I’d been thinking about hitting the SciFest Family Fun Night at the Saint Louis Science Center tomorrow (Oct. 16), and I’d stashed away a discount coupon to help with admission. Turns out I won’t need it — an anonymous donor has sponsored free admission for everyone!

SciFest’s “Transform Your Reality” turns out to be pretty apt. Its local tie-ins this year include sports teams, farms, pets and restaurants, and the presenters go into the science behind those everyday topics. I like that my kids will think about the physics behind baseball pitches the next time they watch a Cardinals game.

Family Fun Night goes from 5 to 10 p.m. — but of course you can also buy tickets to the two remaining days, Saturday and Sunday, for the presentations and performances. See stlscifest.org for details.


I love, love, love morel mushrooms. I love them sliced, battered and fried. I love them diced and cooked with mixed vegetables. I love them baked onto savory onion tarts. I love them with a creamy sauce over pasta. And lo and behold, my kids actually kind of dig them too.

Apparently my neighbors think I’m a sucker for paying a gazillion dollars an ounce for them at the Soulard Farmers’ Market when I could just, you know, drive over to Illinois and get them myself.  Yeah, if I knew where to look …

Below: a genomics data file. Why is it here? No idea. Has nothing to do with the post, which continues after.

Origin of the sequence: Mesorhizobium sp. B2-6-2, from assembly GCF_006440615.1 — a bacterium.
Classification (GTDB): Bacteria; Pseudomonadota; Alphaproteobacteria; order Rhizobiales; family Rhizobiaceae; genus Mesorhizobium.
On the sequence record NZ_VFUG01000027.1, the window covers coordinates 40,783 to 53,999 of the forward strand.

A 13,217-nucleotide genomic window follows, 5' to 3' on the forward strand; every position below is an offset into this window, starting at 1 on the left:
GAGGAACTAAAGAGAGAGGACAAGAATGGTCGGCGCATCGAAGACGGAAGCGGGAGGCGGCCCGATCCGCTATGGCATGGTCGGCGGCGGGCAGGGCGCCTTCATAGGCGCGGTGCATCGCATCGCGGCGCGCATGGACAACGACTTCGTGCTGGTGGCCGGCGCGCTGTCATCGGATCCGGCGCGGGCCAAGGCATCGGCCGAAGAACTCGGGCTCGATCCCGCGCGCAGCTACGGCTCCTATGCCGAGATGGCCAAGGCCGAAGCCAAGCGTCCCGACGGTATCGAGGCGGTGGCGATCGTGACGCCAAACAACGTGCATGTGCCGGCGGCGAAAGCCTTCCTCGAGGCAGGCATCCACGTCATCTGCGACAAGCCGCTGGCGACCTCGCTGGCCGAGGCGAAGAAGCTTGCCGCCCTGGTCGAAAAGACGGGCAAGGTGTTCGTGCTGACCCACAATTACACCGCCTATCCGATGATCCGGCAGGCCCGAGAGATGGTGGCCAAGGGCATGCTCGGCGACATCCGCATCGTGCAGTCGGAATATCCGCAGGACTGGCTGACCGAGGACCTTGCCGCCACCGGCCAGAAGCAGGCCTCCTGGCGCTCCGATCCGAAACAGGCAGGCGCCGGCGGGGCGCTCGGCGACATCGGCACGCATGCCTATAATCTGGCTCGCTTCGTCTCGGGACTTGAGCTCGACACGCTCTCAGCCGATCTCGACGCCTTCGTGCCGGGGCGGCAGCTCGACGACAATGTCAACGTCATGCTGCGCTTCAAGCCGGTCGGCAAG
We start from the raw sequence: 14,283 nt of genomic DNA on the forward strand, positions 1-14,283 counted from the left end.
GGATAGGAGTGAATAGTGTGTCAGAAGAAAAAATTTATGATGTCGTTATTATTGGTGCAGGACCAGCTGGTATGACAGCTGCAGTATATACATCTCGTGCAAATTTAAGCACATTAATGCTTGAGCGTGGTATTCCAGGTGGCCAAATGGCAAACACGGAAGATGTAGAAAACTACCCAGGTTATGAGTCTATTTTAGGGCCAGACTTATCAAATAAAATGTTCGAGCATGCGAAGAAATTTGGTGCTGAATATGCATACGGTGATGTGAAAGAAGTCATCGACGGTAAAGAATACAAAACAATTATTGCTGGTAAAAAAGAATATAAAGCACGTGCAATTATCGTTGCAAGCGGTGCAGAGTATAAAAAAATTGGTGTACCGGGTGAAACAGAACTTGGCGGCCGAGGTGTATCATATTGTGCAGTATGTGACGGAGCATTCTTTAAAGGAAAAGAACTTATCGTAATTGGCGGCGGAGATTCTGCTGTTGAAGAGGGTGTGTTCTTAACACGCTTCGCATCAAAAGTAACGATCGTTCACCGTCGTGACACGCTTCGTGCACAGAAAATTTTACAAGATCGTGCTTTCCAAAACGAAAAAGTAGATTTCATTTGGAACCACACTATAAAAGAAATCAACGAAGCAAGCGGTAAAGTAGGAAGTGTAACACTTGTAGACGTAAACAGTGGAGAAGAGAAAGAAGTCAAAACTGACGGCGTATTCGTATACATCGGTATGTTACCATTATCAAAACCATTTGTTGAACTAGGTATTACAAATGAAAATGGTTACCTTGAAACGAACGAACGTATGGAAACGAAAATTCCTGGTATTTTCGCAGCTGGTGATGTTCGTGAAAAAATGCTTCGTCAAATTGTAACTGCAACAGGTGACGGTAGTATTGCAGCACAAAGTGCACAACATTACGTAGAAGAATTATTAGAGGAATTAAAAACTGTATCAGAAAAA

And now someone’s going to tell me. For free. The Spring & Mushroom Festival at Pere Marquette Lodge is Sunday (Apr. 11) from 11 a.m. to 3 p.m. An actual hunt begins at 12:30 p.m.  Woohoo!  There will be other stuff going on too, like live music and artisan crafts for sale. For details call 618.786.2331.

We spent spring break in Louisville, so I should not have been surprised when M. today noticed a truck that had “Louisville, KY” painted on the side and announced “Maybe it’s hauling bourbon!” Yes, we did tour a fine distillery at Buffalo Trace, all for the edification of the youngsters. Actually, it was pretty informative and they both got a kick out of seeing it, in a boy-and-machinery sort of way.
But now we’re back in town, heading into Easter weekend (already!?!?) and I have to note the beautiful weather — it seems custom-tailored for the opening weekend at the Doris I. Schnuck Children’s Garden at the Missouri Botanical Garden. Today was the actual opening, but festivities continue through Sunday, 9 a.m. to 4 p.m. daily. My pick for “best time to go” is Saturday (Apr. 3) from noon to 3 p.m., when there will be live music from the Ryan Spearman Trio.